In addition, we enable states and localities to remunerate many forms of publicly beneficial ‘care work’ and ‘city beautification.’ A sixth-grader who tutors a first-grader after school can be compensated. A stay-at-home father or mother who cares for an infant or older relative or shut-in can be compensated. A volunteer who cleans neighborhood sidewalks or streets can be compensated. All that is needed is that a randomly auditable beneficiary verify, through the system, that such work has actually been done.

Once we go fully national with the plan, moreover, we shall open the door to ‘direct’ monetary policy operating through the digital wallets instead of middleman banking institutions – a win for just and efficient money modulation alike. To enable flexible monetary policy, just add interest payments on wallet balances. Transacting can then be slowed, and inflation averted, by raising rates. It can be boosted by lowering rates or – as is needed right now in the midst of pandemic – doing ‘helicopter drops.’ This of course takes us to the national rendition of the universal ledger, or what I call Democratic Digital Ledger.

Though few seem to know it, the U.S. Treasury already offers direct transaction accounts to nearly all in our country who want them. Visit Treasury Direct and you’ll quickly learn that, with no more than a bank account and a Social Security or Taxpayer ID number, you can open an account in no more than five minutes. Then you can begin purchasing all manner of Treasury securities, and can redeem them as well, any time of any day, 24/7.

The reason that this is of interest, of course, is that it means we have half the skeleton of a national payment ledger and associated digital currency already in place. All we need to add are three things: First, horizontal connectivity among Treasury Direct Accounts (TDAs) to supplement the current vertical connectivity between those accounts and the Treasury. Second, conversion of all TDAs to Treasury Direct Wallets (TDWs), made available to all citizens, legal residents and businesses including banks. And third, issuance by Treasury of one new class of Treasury Bill – I call it a Treasury Dollar Bill, or Treasury Dollar – with all of the attributes of a Federal Reserve Note (i.e., ‘dollar bill’) including legal tender status – meaning that Treasury Dollars needn’t convert into Fed Dollars, meaning in turn there is no need of private sector bank accounts alongside our new TDWs.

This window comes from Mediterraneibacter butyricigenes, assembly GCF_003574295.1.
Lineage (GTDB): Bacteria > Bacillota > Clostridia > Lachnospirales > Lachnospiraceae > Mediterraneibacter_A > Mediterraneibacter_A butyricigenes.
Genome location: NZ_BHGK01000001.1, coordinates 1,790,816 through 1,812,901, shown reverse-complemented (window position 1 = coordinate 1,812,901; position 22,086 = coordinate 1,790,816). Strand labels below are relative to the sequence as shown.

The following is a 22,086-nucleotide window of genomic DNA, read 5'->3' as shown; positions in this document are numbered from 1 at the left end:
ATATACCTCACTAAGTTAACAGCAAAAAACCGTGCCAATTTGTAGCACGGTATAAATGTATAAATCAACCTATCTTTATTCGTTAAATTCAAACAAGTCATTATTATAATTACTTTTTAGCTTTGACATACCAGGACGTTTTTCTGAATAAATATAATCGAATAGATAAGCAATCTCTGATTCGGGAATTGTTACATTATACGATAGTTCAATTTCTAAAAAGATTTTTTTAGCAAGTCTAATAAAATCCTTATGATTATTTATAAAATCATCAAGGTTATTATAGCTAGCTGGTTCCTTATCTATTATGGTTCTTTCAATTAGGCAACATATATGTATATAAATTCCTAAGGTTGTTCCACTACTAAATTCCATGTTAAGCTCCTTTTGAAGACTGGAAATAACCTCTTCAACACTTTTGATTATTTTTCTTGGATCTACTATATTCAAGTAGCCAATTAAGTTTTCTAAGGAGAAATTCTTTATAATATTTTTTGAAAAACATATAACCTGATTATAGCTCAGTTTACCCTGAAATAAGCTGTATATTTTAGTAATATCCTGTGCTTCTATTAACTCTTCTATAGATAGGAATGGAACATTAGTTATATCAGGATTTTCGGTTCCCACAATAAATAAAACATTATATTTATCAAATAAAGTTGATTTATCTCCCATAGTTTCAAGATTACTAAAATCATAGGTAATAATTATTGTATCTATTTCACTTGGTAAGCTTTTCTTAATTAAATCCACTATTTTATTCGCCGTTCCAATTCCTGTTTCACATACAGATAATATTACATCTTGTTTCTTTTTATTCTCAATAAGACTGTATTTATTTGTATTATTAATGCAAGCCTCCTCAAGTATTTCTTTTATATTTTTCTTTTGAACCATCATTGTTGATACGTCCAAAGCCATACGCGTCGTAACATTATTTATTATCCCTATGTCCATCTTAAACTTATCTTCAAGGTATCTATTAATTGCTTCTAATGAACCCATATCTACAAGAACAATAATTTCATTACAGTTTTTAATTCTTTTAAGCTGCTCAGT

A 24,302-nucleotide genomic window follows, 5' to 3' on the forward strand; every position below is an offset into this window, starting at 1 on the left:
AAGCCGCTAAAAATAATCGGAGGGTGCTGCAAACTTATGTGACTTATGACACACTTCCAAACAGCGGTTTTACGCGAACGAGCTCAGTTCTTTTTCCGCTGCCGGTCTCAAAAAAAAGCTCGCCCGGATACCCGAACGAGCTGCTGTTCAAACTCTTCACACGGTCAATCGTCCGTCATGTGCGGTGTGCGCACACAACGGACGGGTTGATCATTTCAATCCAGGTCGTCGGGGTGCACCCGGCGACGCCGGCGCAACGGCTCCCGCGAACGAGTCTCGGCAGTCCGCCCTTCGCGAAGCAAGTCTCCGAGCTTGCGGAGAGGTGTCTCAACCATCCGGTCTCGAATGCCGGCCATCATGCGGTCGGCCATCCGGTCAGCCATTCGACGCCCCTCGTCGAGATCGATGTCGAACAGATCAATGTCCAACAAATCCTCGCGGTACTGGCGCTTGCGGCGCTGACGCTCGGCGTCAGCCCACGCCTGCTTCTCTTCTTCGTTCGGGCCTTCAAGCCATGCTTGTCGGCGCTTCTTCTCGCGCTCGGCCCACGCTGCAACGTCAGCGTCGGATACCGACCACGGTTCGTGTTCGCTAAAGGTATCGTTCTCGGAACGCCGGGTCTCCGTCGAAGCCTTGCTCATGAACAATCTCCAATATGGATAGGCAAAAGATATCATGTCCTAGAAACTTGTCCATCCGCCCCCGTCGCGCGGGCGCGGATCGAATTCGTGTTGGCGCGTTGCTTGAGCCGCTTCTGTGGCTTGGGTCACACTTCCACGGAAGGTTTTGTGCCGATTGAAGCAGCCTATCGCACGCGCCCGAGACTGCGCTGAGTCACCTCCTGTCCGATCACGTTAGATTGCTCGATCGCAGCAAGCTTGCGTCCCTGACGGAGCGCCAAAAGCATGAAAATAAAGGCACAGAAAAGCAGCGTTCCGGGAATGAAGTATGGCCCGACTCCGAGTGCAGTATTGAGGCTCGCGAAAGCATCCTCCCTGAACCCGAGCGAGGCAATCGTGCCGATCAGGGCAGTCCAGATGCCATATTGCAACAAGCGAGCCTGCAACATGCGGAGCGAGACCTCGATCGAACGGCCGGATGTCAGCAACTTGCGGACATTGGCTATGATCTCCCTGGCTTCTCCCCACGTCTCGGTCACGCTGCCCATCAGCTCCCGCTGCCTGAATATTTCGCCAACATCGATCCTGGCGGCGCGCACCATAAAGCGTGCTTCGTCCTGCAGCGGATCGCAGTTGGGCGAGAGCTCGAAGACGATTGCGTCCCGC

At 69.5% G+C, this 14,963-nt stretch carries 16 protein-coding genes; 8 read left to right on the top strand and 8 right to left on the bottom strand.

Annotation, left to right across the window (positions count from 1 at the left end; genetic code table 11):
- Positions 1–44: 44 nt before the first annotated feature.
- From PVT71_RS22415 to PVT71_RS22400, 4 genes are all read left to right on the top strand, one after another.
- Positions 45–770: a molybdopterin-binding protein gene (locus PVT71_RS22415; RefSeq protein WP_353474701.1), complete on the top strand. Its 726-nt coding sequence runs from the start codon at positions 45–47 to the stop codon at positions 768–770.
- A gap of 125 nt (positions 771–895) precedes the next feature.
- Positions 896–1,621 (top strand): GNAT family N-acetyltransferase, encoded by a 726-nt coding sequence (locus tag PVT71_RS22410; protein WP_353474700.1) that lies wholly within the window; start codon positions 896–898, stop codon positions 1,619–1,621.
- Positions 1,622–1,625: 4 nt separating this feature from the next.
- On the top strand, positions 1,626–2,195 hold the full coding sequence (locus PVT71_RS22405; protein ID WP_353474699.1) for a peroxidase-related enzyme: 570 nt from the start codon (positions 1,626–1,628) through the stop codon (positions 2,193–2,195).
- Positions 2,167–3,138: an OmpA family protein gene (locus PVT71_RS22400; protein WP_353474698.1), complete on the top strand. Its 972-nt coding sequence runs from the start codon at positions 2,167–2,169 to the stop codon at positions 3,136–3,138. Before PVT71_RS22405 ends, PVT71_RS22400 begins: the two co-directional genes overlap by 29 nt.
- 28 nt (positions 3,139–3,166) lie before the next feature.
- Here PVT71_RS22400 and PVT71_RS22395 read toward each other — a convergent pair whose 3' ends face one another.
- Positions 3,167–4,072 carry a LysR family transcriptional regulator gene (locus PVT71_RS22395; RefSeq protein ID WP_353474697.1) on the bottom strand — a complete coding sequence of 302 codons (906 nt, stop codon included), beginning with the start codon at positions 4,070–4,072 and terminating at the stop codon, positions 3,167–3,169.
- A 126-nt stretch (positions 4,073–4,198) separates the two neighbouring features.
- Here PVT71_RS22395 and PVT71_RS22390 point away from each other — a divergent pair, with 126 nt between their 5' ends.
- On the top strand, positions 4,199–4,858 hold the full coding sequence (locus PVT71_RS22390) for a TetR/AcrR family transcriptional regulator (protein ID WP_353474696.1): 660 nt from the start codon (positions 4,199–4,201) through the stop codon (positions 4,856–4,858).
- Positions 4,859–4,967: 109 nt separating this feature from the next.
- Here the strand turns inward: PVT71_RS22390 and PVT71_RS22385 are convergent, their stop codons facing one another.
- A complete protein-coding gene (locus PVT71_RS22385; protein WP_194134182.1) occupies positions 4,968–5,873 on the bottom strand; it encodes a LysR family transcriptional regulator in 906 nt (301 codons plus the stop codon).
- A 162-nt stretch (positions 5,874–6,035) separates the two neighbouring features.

The result is no-fee, portable, digital banking and payments for literally everyone – every citizen, every resident, and every business. Moreover, when Congress wants to get money into people’s hands immediately—as just legislated in the CARES Act—these digital wallets stand ready to receive it.

This is not nearly as fanciful as some might think. It is precisely what we did in the era of paper currency in the late 19th and early 20th centuries. The ‘Greenback’ adopted during the Civil War – our first federally issued legal tender paper currency – replaced a plethora of unstable private sector ‘bank notes’ that were every bit as bewildering and dysfunctional as today’s privately-issued digital ‘coins.’

In effect, then, what I’m proposing is simply to do digitally what we did earlier with paper, in order to make money as universal now, in a new technological environment, as we did with the National Banking, Currency, and Legal Tender Acts back then. We should do this not only because now we can, but because we always must. For in any ‘exchange economy’ like our own, a payments system is an essential public utility. It is to buying and selling what sidewalks and streets are to moving.

Let’s make the transition, then – or rather, the return – to fully public money. Doing so will not only be more efficient, but more just. Our guiding principle will be the axiom stated in Part 1: Money and payment are one.

Further Reading:

Robert Hockett, The Treasury Dollar Act of 2020 (draft bill, 2020).

Robert Hockett, The Empire State Inclusive Value Ledger Implementation and Administration Act of 2019 (introduced in New York State Assembly, October 10, 2019; introduced in New York State Senate, October 10, 2019).

Robert Hockett, The Democratic Digital Dollar, 10 Harvard Business Law Review 1 (2020).

Robert Hockett, Money’s Past is Fintech’s Future, 2 Stanford Journal of Blockchain Law and Policy (2019).